FEATURE STORY

World Bank Group, SVRI Give Awards for Innovations to Prevent Gender-Based Violence

April 12, 2016


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World Bank Group Senior Director Caren Grown congratulates the winning teams. (Photo: Rayna Zhang)


Development Marketplace Competition Aims to Tackle Global Epidemic

WASHINGTON, April 12, 2016—The World Bank Group and nonprofit Sexual Violence Research Initiative (SVRI) today awarded nine teams from around the world a total of US$1.2 million in recognition of their innovations to prevent gender-based violence.

“With these awards, we hope to spark further innovation to prevent gender-based violence," World Bank Group President Jim Yong Kim said. "Gender-based violence exists in every region, every sector, and every socioeconomic stratum, but we now have a growing body of evidence that it can be prevented.”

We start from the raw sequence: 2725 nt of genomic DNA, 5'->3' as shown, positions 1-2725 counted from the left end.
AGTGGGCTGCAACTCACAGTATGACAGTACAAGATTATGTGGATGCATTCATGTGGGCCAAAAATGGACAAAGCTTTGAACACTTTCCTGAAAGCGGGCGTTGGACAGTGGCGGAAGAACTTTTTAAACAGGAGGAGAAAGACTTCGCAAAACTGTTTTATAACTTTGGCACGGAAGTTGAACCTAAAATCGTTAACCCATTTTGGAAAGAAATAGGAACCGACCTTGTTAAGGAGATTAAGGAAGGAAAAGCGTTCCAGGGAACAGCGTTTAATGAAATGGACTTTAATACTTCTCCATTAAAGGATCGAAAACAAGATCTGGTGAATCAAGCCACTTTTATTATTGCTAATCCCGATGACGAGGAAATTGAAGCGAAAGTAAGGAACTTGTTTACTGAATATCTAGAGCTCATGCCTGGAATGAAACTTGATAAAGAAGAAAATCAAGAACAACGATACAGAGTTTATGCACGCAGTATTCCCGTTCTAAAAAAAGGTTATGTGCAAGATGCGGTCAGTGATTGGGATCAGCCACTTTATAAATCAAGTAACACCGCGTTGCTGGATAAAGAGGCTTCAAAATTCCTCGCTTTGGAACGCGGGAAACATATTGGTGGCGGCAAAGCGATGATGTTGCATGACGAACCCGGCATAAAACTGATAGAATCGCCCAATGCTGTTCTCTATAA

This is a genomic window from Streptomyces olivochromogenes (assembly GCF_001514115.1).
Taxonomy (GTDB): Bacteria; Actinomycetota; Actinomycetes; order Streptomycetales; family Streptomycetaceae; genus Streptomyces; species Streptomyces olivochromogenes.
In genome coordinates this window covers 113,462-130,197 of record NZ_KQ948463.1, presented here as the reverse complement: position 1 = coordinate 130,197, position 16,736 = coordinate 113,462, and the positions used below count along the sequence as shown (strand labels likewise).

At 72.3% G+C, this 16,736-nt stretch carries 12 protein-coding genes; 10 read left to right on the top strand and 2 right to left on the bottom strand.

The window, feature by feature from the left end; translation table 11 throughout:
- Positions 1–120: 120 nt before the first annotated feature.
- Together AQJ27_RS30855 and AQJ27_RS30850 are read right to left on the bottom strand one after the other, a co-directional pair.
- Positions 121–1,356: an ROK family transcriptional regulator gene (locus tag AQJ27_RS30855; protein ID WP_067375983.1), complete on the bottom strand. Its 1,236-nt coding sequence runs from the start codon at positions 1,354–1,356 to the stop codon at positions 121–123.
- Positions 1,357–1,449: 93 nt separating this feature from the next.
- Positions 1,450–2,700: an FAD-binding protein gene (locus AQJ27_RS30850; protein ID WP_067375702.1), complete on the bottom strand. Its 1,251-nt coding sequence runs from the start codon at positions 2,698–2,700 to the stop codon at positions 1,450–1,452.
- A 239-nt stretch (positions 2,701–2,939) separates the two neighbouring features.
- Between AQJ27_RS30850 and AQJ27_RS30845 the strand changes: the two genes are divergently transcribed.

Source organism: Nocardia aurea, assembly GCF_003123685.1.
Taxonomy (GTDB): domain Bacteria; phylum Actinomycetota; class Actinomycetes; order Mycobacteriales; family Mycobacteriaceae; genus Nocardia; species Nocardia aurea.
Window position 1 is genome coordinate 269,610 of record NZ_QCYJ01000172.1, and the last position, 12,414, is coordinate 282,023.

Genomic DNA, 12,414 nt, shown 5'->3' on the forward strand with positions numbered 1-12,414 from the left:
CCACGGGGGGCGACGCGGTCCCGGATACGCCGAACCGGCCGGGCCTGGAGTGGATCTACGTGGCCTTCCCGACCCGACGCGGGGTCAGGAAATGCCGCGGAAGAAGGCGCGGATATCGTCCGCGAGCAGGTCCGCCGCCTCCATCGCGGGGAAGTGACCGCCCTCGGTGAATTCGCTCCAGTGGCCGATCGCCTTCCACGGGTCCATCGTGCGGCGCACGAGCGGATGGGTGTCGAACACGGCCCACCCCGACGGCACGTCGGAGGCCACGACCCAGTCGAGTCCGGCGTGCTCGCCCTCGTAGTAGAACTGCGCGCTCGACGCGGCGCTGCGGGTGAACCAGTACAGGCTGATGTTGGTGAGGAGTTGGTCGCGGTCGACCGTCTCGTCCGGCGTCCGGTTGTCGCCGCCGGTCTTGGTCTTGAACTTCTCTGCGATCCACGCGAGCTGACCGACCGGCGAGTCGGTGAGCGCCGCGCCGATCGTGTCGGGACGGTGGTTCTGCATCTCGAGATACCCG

An expert panel reviewed more than 300 submissions following an open call in October for innovations to prevent violence in low- and middle-income countries. The winners—representing research institutions, NGOs, and aid and other organizations—were evaluated on criteria including overall merit, significance, and ethical considerations. They are from Bangladesh, Brazil, Kenya, Lebanon, Moldova, Peru, Thailand, Turkey, and Uganda.

“Violence both expresses and reinforces deeply rooted inequalities. And inequality and violence impose costs to individuals, families, communities, and economies across generations,” President Kim said. “These costs undermine our work to end extreme poverty and boost shared prosperity. In addition to untold personal suffering, gender-based violence constrains women and girls and can potentially make them think that they should expect less and aspire to less throughout their lives."

The World Health Organization (WHO) estimates 35 percent of women worldwide have experienced physical or sexual partner violence or non-partner sexual violence, or roughly 938 million women. Beyond its devastating personal costs, gender-based violence inflicts a steep economic toll: Estimates of resulting lost productivity run as high as 3.7 percent in some economies.